By: David Litwack
Publisher: Double Dragon Publishing
Publication Date: June 2013
Reviewed by: Ellen Feld
Review Date: December 15, 2013
Along the Watchtower is a fascinating book that combines a story of the physical and emotional scars left by war and the wonders of a mystical fantasy world, all flawlessly wrapped into one page-turning book.
Lieutenant Frederick Williams, a passionate gamer who enjoys playing World of Warcraftwith his fellow soldiers, is stationed in Iraq. While on patrol one hot day, his mind was distracted by the upcoming game scheduled for that night. Freddie was more concerned with how to get past the trolls in the game than what lay ahead of him, hidden in the ground. When the Humvee hit the IED, it destroyed the vehicle and almost killed Freddie. While the IED shattered his body, his dear friend, Specialist Pedey Sanchez, better known as the Archangel, took the brunt of the hit and died from the blast. Freddie survived, was sent to Ramstein Air Base and eventually home to New England where his physical wounds would slowly heal, but what about his emotional scars?
Because of Freddie's serious injuries, he was kept in a medically induced coma for most of his early recovery. The soldier's mind deals with the trauma by imagining a fantasy world, a world where Freddie is really Prince Frederick, the prince of Stormwind in the world of Azeroth. The kingdom has just lost their king, Frederick's father, and while Frederick is next in line to assume the throne, he must first face four 'trials.' Frederick has just thirty days, on his own, to discover, and solve the four trials. If he fails, then the evil Horde that waits outside the realm, will overrun the kingdom. For the thirty days, once at dawn and once at dusk, Frederick must climb up the watchtower and dream. What the dreams show, nobody knows for no prince has ever spoken about them, but how Prince Frederick responds will determine the fate of the kingdom. No other may enter the tower during the thirty days while the prince is tasked with solving the trials. Frederick is warned that magic will enter the tower, stairways will change, strange beings will appear, some to help, some to harm.
Meanwhile, back in the world of reality, Freddie begins his long journey of recovery. His leg has been saved, but it will take months of physical therapy before he can walk again. He is transferred to the VA Hospital in West Roxbury, MA, close to his childhood home on Cape Cod. The physical therapist assigned to the soldier is Becky Marshall, a woman who has brought many men back from the brink of despair. Becky is determined to get Freddie walking again, and works closely with him. As Freddie's body heals, it becomes clear that his emotional wounds are slower to resolve. Becky also realizes that her patient's wounds go all the way back to his childhood, when his family fell apart. Can Becky help Freddie resolve his issues, particularly since she's hiding secrets of her own?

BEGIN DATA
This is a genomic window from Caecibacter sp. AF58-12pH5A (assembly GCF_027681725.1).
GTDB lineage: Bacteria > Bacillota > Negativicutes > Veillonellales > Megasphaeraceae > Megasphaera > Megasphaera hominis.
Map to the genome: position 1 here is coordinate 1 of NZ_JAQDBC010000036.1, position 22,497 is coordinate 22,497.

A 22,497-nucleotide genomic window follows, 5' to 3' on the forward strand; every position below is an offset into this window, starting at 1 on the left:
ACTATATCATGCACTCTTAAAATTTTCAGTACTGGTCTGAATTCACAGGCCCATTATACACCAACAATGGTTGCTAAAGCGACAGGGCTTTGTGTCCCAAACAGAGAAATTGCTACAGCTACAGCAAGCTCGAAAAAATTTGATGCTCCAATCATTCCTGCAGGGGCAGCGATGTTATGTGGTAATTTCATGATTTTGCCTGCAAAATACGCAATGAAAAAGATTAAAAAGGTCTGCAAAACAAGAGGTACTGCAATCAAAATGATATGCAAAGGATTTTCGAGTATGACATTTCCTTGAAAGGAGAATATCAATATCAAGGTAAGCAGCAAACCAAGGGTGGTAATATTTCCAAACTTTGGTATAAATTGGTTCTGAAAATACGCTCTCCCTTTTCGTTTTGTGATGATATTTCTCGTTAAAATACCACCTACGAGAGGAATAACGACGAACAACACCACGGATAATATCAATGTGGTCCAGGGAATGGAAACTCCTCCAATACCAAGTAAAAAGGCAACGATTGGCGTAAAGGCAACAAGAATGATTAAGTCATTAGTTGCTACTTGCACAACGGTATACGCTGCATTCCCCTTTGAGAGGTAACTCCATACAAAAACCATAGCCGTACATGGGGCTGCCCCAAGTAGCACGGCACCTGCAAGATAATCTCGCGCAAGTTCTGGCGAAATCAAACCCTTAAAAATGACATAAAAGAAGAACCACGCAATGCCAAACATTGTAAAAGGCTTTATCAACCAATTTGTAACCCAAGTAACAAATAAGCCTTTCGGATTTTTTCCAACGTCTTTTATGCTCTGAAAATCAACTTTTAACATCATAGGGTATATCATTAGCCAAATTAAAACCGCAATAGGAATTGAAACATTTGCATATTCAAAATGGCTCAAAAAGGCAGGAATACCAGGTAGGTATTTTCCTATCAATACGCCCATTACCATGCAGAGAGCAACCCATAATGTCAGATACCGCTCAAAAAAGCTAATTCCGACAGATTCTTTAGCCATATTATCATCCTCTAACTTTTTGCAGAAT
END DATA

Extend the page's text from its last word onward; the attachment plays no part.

Meanwhile, back in Stormwind, Prince Frederick is trying to solve the trials. Alas, the prince can't even figure out what the trials are, but he is starting to think that perhaps he isn't the right one to save the kingdom. When he wanders into the Royal Gardens one day, he meets a servant named Rebecca. At first Frederick suspects that the young woman is a demon sent to trick him in his trials, but he soon lets his guard down and the two form a friendship. Will Rebecca be able to help her prince solve the trials or might she lead him astray?
Along the Watchtower was an interesting mix of the real-life rehabilitation of a traumatized soldier with a fun fantasy story where the reader tries to solve the mystery along with Prince Frederick. Chapters are fairly short, with a full chapter devoted to one storyline, and then the next chapter switching to the other. The author easily and skillfully slipped between the two worlds so that there was no confusion or loss of flow. I was drawn into the story quickly and initially thought I preferred the fantasy world, but as the plot progressed, I was equally drawn into the real world drama. While the two stories seemed completely unrelated at the outset, as I read, I began to notice interesting similarities between the two. Without giving anything away, I'll simply say that both came to satisfying conclusions.
Quill says: Two stories for the price of one! Whether you prefer military stories or are more of a fantasy fan, pick up a copy of Along the Watchtower and be drawn into a quick reading book.
For more information on Along the Watchtower, please visit the author's website at: www.davidlitwack.com
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